Source: Tan Kok Leyong Nursery Sdn. Bhd.
I was recently surprised by a friend asking for advice on buying a tree. It was literally the first time anyone had asked me for tree shopping advice. My first thought was, I should tell them to hire us. Followed shortly by, So this is what selling insurance to your friends feels like.
Nevertheless, I gave them a few words of advice for free, and left them to their own devices. I would like to share those few words here.
Without further ado, here are 5 things to look for when buying a tree.
1. Planting location
Take a look at where the new tree will be planted. Does it have sufficient space?
Moving or removing a tree is a laborious process, planting the right tree in the right spot will save everyone tons of trouble in the future.
Source: The Straits Times
Literally tons of trouble
Here in Singapore, space issues are usually buildings or other trees near the planting location, obstructing a new tree as it grows.
Here is what happens if a tree with a large crown is planted near buildings.
Source: CSK Landscape Services (S.) Pte Ltd
Note the asymmetric form, even after pruning
The lack of space and constant shade on one side caused the tree to develop an asymmetric form, requiring more frequent maintenance. And here is what happens if a tree with a narrower crown is planted next to buildings.
Source: Google Street View
Almost no maintenance needed
It just makes more sense. If a shade tree is desired, plant it a little further away from nearby trees or buildings.
2. Soil conditions
Fact. Singapore’s soil is mostly terrible for plant life. A century and more of urban development, all the way back to colonial times, has removed what little topsoil we had, leaving the ground below compacted into a solid mass. Great for preventing roads and buildings from sinking into the ground, but terrible for tree roots.
The good news is that NParks has something called an Approved Soil Mix, or ASM. It is used in new landscaping work, and will hopefully regenerate Singapore’s soil in the long run. Most landscape companies that do tree planting will use ASM. However, this is something DIY tree owners should bear in mind.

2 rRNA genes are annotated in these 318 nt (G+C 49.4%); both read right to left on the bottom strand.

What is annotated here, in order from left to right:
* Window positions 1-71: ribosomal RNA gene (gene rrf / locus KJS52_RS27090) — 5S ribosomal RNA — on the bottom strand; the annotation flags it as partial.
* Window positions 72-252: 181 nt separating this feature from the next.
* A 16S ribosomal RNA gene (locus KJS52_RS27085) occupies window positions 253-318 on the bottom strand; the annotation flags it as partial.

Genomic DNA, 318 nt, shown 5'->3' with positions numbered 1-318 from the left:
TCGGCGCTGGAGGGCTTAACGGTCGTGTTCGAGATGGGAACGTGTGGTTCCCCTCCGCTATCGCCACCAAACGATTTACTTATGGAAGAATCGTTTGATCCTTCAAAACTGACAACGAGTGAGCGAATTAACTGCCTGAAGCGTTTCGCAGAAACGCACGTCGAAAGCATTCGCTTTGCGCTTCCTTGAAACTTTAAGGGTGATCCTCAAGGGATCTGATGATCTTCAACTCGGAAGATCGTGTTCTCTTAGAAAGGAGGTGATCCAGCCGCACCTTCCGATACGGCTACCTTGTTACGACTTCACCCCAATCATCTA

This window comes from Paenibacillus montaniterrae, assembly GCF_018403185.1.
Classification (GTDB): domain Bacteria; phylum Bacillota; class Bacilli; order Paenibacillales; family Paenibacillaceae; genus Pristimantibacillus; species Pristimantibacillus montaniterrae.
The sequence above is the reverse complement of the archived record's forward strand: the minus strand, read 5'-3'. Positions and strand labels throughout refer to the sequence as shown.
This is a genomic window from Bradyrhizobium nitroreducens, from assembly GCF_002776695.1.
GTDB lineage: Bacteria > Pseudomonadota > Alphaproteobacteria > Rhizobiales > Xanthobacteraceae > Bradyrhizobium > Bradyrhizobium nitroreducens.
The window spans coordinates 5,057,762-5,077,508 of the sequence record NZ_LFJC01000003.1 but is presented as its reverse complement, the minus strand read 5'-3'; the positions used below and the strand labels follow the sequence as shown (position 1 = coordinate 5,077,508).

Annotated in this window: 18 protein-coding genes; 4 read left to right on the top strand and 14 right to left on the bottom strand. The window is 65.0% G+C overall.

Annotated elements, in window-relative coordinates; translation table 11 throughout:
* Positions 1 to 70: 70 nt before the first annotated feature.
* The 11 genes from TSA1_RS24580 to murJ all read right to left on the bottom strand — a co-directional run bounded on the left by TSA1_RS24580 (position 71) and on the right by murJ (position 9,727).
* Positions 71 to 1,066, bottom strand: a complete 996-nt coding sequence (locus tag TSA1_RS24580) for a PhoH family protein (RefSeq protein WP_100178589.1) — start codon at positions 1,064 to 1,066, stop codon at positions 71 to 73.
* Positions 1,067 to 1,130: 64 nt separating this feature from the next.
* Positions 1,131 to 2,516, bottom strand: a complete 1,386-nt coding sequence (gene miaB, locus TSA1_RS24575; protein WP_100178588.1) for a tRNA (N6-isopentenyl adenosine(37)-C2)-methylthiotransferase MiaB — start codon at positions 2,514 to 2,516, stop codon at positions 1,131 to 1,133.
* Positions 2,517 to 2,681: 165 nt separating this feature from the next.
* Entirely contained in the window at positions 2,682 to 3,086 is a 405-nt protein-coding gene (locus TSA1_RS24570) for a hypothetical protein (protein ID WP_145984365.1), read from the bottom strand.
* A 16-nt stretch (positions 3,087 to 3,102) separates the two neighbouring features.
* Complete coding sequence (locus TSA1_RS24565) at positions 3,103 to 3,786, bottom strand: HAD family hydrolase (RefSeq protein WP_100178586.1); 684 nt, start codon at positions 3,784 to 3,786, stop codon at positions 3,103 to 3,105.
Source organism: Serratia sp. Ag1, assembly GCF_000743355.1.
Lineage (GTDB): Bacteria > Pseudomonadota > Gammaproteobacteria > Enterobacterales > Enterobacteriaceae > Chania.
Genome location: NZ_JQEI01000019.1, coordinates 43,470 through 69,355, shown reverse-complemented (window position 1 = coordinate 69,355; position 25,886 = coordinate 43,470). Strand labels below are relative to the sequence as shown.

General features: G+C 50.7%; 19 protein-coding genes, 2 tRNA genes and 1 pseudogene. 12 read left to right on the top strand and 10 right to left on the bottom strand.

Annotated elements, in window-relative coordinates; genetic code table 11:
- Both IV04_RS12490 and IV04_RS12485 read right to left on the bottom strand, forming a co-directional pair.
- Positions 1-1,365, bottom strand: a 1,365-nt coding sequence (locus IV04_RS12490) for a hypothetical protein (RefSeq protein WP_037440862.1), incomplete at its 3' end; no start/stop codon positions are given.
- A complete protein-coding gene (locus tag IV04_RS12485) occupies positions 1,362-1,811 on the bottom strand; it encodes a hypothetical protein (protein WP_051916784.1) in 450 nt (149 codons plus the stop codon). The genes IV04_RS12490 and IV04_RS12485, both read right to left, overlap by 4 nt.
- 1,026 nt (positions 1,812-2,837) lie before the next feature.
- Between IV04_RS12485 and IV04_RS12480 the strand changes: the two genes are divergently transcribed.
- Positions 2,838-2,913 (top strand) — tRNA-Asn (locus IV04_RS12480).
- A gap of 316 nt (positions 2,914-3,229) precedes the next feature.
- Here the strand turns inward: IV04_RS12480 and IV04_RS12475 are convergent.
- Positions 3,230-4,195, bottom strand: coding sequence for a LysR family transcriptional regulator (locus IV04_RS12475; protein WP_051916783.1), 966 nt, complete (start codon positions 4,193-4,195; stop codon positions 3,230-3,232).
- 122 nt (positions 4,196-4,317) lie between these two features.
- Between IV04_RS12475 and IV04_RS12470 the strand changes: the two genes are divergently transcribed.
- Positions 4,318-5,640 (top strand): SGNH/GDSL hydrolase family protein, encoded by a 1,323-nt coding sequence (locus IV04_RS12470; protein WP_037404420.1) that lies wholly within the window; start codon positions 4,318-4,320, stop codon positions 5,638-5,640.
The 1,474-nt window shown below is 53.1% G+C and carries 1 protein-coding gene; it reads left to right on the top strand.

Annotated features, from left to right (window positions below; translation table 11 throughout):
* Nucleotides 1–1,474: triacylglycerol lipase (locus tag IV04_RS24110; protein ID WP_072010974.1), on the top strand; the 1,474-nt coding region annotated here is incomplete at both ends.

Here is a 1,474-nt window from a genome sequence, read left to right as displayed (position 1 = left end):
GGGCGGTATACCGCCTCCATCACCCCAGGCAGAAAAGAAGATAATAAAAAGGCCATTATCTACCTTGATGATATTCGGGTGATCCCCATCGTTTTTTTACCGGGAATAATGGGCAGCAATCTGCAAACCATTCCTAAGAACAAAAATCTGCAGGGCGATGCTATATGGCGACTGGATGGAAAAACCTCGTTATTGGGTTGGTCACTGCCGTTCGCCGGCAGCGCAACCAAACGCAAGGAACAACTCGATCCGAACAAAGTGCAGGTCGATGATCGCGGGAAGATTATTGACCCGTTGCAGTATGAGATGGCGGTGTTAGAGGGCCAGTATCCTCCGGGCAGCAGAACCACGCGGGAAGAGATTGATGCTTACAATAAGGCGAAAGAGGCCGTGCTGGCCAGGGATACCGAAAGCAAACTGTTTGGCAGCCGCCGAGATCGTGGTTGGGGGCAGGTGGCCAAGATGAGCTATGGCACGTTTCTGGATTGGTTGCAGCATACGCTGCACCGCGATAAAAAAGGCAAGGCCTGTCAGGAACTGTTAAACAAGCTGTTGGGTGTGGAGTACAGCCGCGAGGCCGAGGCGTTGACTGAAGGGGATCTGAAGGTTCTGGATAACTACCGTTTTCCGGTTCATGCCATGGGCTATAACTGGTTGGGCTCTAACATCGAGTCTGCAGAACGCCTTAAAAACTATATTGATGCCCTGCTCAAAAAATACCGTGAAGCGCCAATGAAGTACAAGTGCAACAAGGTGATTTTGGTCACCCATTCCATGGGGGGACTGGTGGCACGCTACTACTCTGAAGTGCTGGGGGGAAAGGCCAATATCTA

Source: Kiat Lee Landscape
I’ve got a bag of dirt
The tree owner should also make sure the planting location drains properly, and water does not form stagnant ponds. Besides having the National Environment Agency breathe down your neck about mosquito breeding, poorly drained areas will suffocate a tree’s roots.
Source: CSK Landscape Services (S) Pte Ltd
*Gasp, choke* save the roots!
3. Girdling roots
Take a look at the tree that is about to be bought. Are the roots growing outwards, or circling around the trunk? Those circling, or girdling roots, are often the result of a young tree that has been left too long in its container.
Those roots growing around the stem will get fat and strangle the tree
They will eventually strangle the tree by pressing against the trunk. If the girdling roots are not too serious, prune them before planting. Otherwise, reject the tree and pick another one.
4. Visible trunk flare
The trunk flare is the part of the tree where the trunk meets the roots. It is part of the trunk and should be kept exposed to open air. Burying it in dark and damp conditions, like those faced by a tree’s roots, will encourage decay and harm the tree.
Source: CSK Landscape Services (S) Pte Ltd
Keep this part of the tree above ground
A young tree with a buried trunk flare does not have to be rejected though. Expose the trunk flare by digging away the soil around it and check that it is healthy. Keep it exposed and do not plant the tree too deep.
Source: Cape Cod Tree Service
Exposing a young tree’s trunk flare, how scandalous
5. Vigour and branch structure
This probably does not need to be said, but pick a tree with healthy looking leaves. Structural pruning is also best done when a tree is young, fixing problems early will avoid much more costly problems in the long run.
What kind of problems will poor branch structure cause? Co-dominant branches may form weak unions that tear apart, rubbing branches may cause cavities, multiple leaders may compete with each other and limit future pruning options.
Source: Tree Dictionary
Branches of equal size, co-dominant branches, note the internal crack between them
Tree branches do not stop to consider their overall structure, they grow towards sunlight. It is better to fix potential problems with a pair of secateurs while the tree is young, rather than with a chainsaw and lorry when it is older.
That’s it, those are the tree shopping tips I can think of at the moment. If you need more help with picking and planting trees, we can be contacted at firstname.lastname@example.org.